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1.3 million foreign students, the majority of them Asian, are enrolled in American schools. That's a whopping 85 percent increase in just the last decade. And it's changing the way colleges and universities are going about even the most routine operations. Rob McColley has this example from one of America's largest universities.
ROB MCCOLLEY, BYLINE: The University of Illinois began recruiting students from China in 1909. Today, it has the largest Chinese population among American universities - a full 12 percent of its student body. But in all that time, Chinese students rarely got deeply involved with campus culture. So this fall, the U of I sought to integrate its Chinese community the same way it brings the rest of its student body together, Saturday afternoon football.
UNIDENTIFIED MAN #1: (Speaking Mandarin).
MCCOLLEY: In a radio booth eight stories above the field where Red Grange and Dick Butkus became legends, an experiment is underway. They're offering football play-by-play in Mandarin. Mike Waddell, who's with the Division of Intercollegiate Athletics, says it just makes sense.
MIKE WADDELL: A few years ago, DIA started to do a football 101 clinic, and a large number of the people who came to the event were Chinese.
MCCOLLEY: Inspired by that turnout, Waddell fired off an e-mail to a group of Chinese students seeking prospective sportscasters. Chosen for the job were Yekai Lu and Liaohan He, both juniors from Chengdu, the capital of Szechuan Province. He is studying sports management, and he's on a mission to convert Chinese students to rabid football fans.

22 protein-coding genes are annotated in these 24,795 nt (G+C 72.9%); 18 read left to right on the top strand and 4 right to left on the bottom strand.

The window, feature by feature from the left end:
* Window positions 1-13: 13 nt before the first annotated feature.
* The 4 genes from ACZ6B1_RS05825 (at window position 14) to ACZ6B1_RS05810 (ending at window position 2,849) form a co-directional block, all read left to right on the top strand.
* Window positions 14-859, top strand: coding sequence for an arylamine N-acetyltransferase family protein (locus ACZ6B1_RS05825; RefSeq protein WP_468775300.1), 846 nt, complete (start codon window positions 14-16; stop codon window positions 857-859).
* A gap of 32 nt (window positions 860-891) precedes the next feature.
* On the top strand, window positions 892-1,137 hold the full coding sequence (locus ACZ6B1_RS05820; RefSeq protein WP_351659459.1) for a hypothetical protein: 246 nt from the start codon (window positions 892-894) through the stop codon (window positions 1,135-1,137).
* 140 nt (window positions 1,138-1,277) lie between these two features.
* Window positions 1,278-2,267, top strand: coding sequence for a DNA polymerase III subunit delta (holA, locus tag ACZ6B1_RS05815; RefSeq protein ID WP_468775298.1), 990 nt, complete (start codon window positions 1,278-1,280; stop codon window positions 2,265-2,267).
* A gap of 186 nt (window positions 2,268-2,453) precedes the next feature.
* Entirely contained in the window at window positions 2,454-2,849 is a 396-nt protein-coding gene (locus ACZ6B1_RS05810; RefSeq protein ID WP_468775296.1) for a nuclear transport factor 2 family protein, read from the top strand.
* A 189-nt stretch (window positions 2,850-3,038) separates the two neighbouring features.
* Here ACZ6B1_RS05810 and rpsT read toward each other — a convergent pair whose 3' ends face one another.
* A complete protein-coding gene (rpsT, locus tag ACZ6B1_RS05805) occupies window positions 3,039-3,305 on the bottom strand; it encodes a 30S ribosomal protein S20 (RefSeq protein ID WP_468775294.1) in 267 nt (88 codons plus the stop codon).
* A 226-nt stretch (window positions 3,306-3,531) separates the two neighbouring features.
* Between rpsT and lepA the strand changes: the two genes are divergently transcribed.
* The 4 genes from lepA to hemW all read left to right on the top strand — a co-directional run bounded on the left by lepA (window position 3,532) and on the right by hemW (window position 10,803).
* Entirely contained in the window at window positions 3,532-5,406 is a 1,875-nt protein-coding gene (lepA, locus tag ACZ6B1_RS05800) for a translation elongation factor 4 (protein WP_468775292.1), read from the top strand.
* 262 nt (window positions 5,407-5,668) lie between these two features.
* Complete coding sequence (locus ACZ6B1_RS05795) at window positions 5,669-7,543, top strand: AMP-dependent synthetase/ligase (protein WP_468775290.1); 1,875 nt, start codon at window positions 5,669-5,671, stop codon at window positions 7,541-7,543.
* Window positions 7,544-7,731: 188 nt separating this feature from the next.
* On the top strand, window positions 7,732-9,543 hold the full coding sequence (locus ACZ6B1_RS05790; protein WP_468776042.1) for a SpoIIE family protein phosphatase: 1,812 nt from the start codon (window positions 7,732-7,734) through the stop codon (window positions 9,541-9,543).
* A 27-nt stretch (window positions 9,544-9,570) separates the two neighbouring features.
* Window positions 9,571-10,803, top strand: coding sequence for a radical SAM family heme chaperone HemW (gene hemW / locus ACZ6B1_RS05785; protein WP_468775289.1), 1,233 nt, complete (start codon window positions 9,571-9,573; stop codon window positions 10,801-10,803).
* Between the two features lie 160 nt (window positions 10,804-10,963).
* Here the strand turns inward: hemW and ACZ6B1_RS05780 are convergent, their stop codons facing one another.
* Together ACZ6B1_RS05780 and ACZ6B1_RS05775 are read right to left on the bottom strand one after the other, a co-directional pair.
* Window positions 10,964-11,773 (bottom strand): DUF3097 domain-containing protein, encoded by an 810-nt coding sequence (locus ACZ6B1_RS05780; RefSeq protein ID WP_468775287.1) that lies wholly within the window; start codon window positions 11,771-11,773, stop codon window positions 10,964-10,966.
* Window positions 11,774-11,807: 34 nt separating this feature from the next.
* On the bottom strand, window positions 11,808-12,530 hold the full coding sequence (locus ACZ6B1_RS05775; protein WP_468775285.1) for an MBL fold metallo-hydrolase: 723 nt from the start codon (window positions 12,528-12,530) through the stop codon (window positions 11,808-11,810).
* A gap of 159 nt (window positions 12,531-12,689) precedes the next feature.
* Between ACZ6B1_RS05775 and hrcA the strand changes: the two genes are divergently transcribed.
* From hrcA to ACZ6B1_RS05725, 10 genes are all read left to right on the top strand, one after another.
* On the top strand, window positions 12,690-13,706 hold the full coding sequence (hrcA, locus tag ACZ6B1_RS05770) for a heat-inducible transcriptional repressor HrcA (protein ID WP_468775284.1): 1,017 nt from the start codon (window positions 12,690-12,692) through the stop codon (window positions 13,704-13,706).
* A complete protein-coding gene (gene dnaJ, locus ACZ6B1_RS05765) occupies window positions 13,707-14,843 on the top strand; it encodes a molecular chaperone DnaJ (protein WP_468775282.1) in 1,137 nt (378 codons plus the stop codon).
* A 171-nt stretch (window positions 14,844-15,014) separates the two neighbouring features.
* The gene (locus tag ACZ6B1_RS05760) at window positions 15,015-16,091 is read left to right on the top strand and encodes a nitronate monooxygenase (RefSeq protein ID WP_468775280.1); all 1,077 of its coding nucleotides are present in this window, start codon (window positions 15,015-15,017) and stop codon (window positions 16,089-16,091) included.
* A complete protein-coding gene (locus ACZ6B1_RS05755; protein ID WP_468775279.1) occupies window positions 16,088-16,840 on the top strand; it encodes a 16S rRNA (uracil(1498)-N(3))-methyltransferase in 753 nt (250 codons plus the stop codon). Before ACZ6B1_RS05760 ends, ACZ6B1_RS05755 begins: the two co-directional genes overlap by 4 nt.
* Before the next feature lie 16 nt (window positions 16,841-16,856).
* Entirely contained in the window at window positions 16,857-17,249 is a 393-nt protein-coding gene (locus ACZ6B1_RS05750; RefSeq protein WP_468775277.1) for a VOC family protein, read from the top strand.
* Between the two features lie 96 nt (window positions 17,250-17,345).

LIAOHAN HE: Here, students are - they think they don't like football. After one game or two, they fall in love with it. And they ask me - hey, thank you for reaching out. This is a great experience. I hope, you know, you can reach to more people.
MCCOLLEY: Lu is an agricultural finance major. He says, while there's potential to attract a Chinese audience, the devil is in the details.
YEKAI LU: I wouldn't say they have no interest. They just - they are not exposed to the game. Maybe just by listening to our broadcast, explaining the rules, you know, there is great potential that they really like this.
MCCOLLEY: Lu's assessment proved accurate, according Shilin Sun, a Chinese student who listened to their broadcasts. He believes He and Lu might attract a Chinese audience because they're more animated than American sportscasters.
SHILIN SUN: I think it's pretty similar to Mandarin broadcasts in China. I think it's very emotional, you know, because you have to be very passionate about the sport and then get the audiences engaged.
MCCOLLEY: How passionate are they? Here's a typical touchdown call.
UNIDENTIFIED MAN: (Speaking Mandarin).
MCCOLLEY: Rough translation - blocked punt, recovery and touchdown. All in all, their boss, Mike Waddell, says he's pleased with the response so far.
WADDELL: It was fun to go through the stands at the Kent State game and to be able to see our Chinese students listening to the game on the free stream via their smart phone. Why can't we be China's Big Ten team? Why can't we be China's football team?
MCCOLLEY: For their part, the two Chinese announcers are enjoying the ride.
UNIDENTIFIED MAN: (Speaking Mandarin).
MCCOLLEY: They have just two more football games to broadcast in Mandarin but they hope to move on to volleyball and basketball. And that'll be easier because people in China already understand those games. For NPR News, I'm Rob McColley in Champaign-Urbana.
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